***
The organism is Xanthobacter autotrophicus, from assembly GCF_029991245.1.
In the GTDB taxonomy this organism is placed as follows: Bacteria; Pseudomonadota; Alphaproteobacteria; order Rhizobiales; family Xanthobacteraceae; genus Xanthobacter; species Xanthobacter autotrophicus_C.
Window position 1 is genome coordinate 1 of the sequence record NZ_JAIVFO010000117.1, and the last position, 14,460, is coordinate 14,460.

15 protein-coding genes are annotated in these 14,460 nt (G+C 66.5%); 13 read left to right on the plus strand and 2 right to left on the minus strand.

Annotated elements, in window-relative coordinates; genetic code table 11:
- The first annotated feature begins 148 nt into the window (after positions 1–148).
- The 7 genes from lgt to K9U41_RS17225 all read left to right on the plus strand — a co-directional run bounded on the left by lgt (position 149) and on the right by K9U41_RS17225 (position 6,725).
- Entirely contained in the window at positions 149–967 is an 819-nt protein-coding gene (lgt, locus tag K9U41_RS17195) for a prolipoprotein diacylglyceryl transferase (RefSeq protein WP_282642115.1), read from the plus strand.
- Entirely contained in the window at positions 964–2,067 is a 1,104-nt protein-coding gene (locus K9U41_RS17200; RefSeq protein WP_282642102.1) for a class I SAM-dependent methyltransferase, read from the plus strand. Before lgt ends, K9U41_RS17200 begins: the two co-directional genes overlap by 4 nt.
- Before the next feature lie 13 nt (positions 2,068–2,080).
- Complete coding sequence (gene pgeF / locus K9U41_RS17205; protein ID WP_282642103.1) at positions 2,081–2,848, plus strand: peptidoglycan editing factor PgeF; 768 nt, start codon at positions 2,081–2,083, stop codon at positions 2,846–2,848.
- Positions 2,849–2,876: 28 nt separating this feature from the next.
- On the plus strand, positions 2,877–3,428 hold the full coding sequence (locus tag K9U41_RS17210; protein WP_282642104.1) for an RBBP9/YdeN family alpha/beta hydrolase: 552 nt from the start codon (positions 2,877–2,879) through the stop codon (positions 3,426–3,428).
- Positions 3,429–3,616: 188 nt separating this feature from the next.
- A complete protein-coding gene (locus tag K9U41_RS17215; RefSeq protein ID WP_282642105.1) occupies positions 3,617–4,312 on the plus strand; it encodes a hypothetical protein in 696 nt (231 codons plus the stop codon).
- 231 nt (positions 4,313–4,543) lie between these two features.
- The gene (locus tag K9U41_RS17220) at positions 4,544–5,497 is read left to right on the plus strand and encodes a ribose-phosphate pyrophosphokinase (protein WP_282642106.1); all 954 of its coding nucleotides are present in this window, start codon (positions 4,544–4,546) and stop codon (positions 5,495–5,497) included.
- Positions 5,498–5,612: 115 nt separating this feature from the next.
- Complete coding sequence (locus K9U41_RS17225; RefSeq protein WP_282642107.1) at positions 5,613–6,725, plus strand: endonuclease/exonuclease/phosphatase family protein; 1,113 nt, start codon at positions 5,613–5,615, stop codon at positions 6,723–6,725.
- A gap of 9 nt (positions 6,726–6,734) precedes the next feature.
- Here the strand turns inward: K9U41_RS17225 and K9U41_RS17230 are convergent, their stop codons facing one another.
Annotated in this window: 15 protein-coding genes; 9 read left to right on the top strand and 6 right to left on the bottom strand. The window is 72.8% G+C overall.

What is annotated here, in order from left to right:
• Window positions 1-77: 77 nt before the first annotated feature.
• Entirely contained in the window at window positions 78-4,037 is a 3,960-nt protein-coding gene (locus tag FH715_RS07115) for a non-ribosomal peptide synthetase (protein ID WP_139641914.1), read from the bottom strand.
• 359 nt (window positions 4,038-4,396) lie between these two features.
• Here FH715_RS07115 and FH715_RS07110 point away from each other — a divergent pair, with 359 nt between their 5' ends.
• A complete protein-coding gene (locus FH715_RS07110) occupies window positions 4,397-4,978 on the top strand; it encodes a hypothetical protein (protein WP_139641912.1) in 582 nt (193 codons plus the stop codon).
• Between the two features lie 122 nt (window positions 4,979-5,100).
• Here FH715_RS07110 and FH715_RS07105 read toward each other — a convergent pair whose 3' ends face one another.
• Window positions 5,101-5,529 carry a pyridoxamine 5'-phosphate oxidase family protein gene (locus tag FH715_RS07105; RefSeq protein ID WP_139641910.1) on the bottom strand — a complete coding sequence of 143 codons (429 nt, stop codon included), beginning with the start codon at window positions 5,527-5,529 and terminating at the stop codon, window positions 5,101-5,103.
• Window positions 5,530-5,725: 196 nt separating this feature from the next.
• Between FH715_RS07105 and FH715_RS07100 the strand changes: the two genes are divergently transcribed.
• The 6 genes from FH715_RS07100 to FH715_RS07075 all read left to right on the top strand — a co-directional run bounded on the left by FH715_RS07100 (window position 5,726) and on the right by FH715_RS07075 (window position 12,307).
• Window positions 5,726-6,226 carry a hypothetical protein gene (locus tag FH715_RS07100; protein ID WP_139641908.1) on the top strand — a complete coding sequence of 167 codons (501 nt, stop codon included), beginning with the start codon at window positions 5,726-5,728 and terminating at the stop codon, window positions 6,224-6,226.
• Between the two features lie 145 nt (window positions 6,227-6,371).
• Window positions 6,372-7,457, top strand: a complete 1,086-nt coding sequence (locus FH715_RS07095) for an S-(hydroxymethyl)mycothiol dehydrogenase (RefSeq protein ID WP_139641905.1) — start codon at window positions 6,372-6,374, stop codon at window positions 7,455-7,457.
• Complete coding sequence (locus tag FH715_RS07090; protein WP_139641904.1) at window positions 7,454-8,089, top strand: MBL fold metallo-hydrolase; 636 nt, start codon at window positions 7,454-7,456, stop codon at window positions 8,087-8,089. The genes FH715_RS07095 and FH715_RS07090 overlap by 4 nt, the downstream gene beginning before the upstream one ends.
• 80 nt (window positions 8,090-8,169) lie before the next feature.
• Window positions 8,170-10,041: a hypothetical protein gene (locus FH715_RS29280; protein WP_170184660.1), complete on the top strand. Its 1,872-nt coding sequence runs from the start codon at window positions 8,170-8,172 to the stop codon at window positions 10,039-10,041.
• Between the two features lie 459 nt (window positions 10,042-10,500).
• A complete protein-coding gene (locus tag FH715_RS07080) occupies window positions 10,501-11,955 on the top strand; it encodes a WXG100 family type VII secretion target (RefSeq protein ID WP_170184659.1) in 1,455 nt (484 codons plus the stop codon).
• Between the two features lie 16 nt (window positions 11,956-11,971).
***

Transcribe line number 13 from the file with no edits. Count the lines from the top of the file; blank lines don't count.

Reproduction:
- On the plus strand, positions 2,877–3,428 hold the full coding sequence (locus tag K9U41_RS17210; protein WP_282642104.1) for an RBBP9/YdeN family alpha/beta hydrolase: 552 nt from the start codon (positions 2,877–2,879) through the stop codon (positions 3,426–3,428).